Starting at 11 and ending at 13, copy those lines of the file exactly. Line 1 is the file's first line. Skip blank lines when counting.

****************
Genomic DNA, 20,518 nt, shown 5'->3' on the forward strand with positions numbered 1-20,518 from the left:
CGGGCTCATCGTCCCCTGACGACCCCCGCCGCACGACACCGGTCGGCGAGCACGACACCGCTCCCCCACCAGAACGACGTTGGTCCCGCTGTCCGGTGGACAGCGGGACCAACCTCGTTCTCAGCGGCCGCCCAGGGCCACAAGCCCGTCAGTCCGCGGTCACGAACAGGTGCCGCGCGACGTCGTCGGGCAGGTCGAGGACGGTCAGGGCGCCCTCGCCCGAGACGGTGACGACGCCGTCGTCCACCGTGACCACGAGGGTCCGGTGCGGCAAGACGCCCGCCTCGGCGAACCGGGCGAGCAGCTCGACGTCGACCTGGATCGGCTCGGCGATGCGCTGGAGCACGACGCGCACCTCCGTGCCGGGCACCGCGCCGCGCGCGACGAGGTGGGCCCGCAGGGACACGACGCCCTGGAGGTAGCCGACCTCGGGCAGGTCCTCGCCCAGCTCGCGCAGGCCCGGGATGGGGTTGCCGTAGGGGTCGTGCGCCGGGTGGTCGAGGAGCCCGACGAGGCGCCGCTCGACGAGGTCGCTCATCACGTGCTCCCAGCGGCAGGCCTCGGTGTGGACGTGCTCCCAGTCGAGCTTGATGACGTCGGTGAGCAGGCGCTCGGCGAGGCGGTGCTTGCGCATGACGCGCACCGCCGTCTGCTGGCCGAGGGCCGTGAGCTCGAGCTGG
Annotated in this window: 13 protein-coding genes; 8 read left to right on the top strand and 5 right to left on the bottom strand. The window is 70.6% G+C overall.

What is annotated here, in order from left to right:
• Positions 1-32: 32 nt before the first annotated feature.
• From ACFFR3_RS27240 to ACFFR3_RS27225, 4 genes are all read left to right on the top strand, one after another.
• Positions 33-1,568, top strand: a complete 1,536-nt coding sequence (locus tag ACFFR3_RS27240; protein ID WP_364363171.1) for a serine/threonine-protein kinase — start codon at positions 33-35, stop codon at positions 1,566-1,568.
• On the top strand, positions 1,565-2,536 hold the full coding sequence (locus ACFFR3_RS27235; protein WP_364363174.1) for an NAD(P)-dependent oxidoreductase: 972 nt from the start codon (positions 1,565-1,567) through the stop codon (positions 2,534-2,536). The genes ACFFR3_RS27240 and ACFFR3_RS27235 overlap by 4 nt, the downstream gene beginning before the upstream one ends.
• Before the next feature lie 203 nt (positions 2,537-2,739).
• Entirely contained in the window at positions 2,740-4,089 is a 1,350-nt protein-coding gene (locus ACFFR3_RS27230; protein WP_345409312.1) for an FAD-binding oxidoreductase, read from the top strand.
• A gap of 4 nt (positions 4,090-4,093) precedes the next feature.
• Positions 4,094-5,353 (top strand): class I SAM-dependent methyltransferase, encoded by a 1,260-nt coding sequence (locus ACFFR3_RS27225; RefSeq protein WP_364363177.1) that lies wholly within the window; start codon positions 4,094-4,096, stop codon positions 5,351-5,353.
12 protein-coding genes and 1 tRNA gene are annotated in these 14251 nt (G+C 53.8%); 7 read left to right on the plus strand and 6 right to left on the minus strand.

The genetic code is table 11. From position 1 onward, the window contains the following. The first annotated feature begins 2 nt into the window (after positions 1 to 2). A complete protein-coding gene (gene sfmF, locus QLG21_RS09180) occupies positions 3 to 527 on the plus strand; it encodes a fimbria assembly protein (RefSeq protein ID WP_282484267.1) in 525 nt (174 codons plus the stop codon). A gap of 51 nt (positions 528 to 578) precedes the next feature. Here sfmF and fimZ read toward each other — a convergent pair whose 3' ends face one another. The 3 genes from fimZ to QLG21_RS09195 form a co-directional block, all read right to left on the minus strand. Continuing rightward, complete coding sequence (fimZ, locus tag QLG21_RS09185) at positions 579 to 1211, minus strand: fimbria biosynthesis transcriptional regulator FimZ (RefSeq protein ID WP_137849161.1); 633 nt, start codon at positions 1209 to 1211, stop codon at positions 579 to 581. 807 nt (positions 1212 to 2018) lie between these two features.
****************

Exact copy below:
• A gap of 4 nt (positions 4,090-4,093) precedes the next feature.
• Positions 4,094-5,353 (top strand): class I SAM-dependent methyltransferase, encoded by a 1,260-nt coding sequence (locus ACFFR3_RS27225; RefSeq protein WP_364363177.1) that lies wholly within the window; start codon positions 4,094-4,096, stop codon positions 5,351-5,353.
12 protein-coding genes and 1 tRNA gene are annotated in these 14251 nt (G+C 53.8%); 7 read left to right on the plus strand and 6 right to left on the minus strand.